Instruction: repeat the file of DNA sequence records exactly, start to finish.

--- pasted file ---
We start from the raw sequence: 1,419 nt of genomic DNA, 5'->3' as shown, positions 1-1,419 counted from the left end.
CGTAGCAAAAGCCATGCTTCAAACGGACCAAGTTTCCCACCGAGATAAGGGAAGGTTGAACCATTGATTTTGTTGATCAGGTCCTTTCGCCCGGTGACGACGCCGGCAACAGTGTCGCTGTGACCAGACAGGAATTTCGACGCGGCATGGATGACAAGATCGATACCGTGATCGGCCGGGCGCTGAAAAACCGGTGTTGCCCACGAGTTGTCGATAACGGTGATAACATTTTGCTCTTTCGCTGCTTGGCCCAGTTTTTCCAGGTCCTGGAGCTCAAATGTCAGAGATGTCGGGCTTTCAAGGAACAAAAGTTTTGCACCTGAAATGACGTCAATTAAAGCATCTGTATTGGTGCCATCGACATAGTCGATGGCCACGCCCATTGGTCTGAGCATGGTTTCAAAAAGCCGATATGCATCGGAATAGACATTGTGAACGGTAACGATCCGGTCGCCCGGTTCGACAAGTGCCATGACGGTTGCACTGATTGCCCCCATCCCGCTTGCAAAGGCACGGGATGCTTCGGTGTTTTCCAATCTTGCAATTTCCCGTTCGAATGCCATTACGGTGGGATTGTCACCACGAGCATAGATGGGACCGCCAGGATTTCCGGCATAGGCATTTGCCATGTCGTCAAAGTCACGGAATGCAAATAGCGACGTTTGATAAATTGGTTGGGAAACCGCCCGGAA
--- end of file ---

We start from the raw sequence: 1,419 nt of genomic DNA, 5'->3' as shown, positions 1-1,419 counted from the left end.
CGTAGCAAAAGCCATGCTTCAAACGGACCAAGTTTCCCACCGAGATAAGGGAAGGTTGAACCATTGATTTTGTTGATCAGGTCCTTTCGCCCGGTGACGACGCCGGCAACAGTGTCGCTGTGACCAGACAGGAATTTCGACGCGGCATGGATGACAAGATCGATACCGTGATCGGCCGGGCGCTGAAAAACCGGTGTTGCCCACGAGTTGTCGATAACGGTGATAACATTTTGCTCTTTCGCTGCTTGGCCCAGTTTTTCCAGGTCCTGGAGCTCAAATGTCAGAGATGTCGGGCTTTCAAGGAACAAAAGTTTTGCACCTGAAATGACGTCAATTAAAGCATCTGTATTGGTGCCATCGACATAGTCGATGGCCACGCCCATTGGTCTGAGCATGGTTTCAAAAAGCCGATATGCATCGGAATAGACATTGTGAACGGTAACGATCCGGTCGCCCGGTTCGACAAGTGCCATGACGGTTGCACTGATTGCCCCCATCCCGCTTGCAAAGGCACGGGATGCTTCGGTGTTTTCCAATCTTGCAATTTCCCGTTCGAATGCCATTACGGTGGGATTGTCACCACGAGCATAGATGGGACCGCCAGGATTTCCGGCATAGGCATTTGCCATGTCGTCAAAGTCACGGAATGCAAATAGCGACGTTTGATAAATTGGTTGGGAAACCGCCCGGAA